SHARJAH // The municipality has begun helping owners to turn villas from which working men have been evicted into family homes.
Walls surrounding homes in Al Halwan area are being pulled down as police said they provided a hiding place for criminals. The municipality said the walls also encouraged rubbish dumping.
The workers were evicted last month by decree from Dr Sheikh Sultan bin Mohammed, the Ruler of Sharjah, after Emirati residents complained of having their privacy invaded.
Abdul Aziz Al Mansouri, the director of technical affairs at the municipality, said the demolition work was part of a year-long campaign to spruce up Halwan, Al Khalidiya, Al Nassiriya, Al Qadisiya, Al Abar and Al Sabagh.
Dilapidated buildings will be destroyed unless their owners agree to renovate them for families.
"We want to clean up all the old walls and old abandoned homes throughout the emirate in general," Mr Al Mansouri said. "Some old walls and abandoned houses have turned into waste landfills, accumulated dust and weeds, and have become a breeding ground for rodents and insects."
Before a wall or a building is torn down, municipality technicians visit the site and report on the state of the building.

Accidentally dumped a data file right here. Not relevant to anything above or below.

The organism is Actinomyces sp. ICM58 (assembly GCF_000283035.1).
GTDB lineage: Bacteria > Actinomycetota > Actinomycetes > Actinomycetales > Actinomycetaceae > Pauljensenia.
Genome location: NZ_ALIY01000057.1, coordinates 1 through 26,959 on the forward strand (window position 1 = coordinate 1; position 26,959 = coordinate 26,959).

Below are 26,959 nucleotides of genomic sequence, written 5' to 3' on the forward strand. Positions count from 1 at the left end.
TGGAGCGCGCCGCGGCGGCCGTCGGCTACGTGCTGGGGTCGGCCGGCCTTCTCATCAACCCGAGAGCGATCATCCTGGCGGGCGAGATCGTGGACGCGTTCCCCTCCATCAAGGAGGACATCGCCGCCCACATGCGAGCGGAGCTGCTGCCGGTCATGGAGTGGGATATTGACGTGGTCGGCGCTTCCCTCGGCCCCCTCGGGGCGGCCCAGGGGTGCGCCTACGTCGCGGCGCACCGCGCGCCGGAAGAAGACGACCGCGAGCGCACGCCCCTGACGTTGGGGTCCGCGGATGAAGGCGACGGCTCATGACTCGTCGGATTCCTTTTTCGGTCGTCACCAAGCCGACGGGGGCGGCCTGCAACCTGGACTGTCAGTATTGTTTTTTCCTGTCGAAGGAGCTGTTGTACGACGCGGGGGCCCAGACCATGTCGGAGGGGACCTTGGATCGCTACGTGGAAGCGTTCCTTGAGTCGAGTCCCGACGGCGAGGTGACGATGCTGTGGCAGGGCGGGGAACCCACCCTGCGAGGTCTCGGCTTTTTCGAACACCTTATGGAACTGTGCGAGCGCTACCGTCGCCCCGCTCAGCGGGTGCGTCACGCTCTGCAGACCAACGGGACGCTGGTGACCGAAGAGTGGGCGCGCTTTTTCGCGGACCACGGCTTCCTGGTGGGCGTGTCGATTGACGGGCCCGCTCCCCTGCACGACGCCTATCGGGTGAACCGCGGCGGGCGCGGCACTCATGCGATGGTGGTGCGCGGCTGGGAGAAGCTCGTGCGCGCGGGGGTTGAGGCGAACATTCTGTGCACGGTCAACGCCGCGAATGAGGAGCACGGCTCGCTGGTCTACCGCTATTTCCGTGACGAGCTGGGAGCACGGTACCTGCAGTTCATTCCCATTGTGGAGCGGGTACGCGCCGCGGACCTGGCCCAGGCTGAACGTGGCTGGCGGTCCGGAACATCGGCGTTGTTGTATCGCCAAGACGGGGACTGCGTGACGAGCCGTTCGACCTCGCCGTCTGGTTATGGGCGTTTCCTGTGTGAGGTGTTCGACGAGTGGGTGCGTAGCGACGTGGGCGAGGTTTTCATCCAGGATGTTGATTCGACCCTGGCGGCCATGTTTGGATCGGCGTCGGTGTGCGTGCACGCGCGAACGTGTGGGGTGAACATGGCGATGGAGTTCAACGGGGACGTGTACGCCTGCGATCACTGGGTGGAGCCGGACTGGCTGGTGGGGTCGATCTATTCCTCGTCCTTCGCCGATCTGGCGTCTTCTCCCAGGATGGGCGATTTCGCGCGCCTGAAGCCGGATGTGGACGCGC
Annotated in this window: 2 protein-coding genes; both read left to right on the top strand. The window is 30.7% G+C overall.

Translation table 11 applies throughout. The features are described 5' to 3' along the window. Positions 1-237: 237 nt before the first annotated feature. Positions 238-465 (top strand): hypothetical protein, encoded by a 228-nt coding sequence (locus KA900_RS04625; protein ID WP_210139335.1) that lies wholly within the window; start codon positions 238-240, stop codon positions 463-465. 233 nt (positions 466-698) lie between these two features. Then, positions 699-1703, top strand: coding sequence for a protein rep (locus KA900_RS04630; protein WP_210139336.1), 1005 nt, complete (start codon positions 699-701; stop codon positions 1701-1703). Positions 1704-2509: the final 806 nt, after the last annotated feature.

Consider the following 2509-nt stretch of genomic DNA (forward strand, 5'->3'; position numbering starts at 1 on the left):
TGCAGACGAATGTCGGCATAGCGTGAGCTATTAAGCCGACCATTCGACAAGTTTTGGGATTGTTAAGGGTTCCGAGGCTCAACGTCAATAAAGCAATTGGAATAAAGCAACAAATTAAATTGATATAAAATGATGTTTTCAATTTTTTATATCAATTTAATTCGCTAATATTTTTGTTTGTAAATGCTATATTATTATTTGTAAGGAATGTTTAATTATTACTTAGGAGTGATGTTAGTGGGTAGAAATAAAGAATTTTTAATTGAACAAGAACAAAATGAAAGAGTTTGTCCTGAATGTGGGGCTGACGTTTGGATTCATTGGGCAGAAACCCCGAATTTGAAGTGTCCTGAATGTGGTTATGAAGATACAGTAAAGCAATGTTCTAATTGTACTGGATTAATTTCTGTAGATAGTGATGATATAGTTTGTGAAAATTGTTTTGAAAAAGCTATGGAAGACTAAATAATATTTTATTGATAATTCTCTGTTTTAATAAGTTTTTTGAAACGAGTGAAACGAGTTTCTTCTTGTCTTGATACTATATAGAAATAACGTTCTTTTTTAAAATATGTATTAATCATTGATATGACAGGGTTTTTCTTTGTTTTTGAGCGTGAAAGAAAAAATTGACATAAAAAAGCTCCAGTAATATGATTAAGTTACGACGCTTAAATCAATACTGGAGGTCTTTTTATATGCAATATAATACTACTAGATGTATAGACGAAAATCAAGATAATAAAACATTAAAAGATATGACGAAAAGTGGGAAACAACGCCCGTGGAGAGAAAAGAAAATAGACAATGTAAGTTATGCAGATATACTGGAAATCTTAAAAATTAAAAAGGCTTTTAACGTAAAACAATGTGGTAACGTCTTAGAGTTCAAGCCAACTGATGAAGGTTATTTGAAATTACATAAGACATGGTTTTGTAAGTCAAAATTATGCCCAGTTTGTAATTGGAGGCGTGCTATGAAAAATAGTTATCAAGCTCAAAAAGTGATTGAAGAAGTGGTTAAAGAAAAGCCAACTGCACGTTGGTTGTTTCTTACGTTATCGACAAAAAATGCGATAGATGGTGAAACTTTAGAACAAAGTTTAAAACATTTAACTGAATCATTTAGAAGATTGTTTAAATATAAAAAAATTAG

The report is sent to the owner and if there is no response it is posted in newspapers. If there is still no response, the municipality will demolish the property.
It costs Dh10,000 to Dh15,000 to demolish a property.
"Besides the safety reasons, the demolition of such very old buildings serves to clean the image of the city," said Mr Al Mansouri.
Sultan Al Mualla, director general of the municipality, said an earlier campaign to demolish old buildings was well under way. He said 173 buildings had been demolished so far this year, in areas including Al Shuwayheen, Al Ghuwaifet and Butina.
Municipal figures this year showed authorities razed 1,187 buildings in the past three years.
Hundreds of the buildings in Halwan, especially along Wasit Road, are empty after Dr Sheikh Sultan's decree.
Owners are already carrying out renovations in some buildings.
An Emirati woman supervising demolition work at one site said she had previously rented two flats to workers, but was now renovating them and hoped to find families to live in them.
Another Emirati resident, Mohammed Marwan, said the area was safer but, "our concern now is those abandoned buildings.
"Many still have their doors open and unless the authorities do something they could become another crime haven."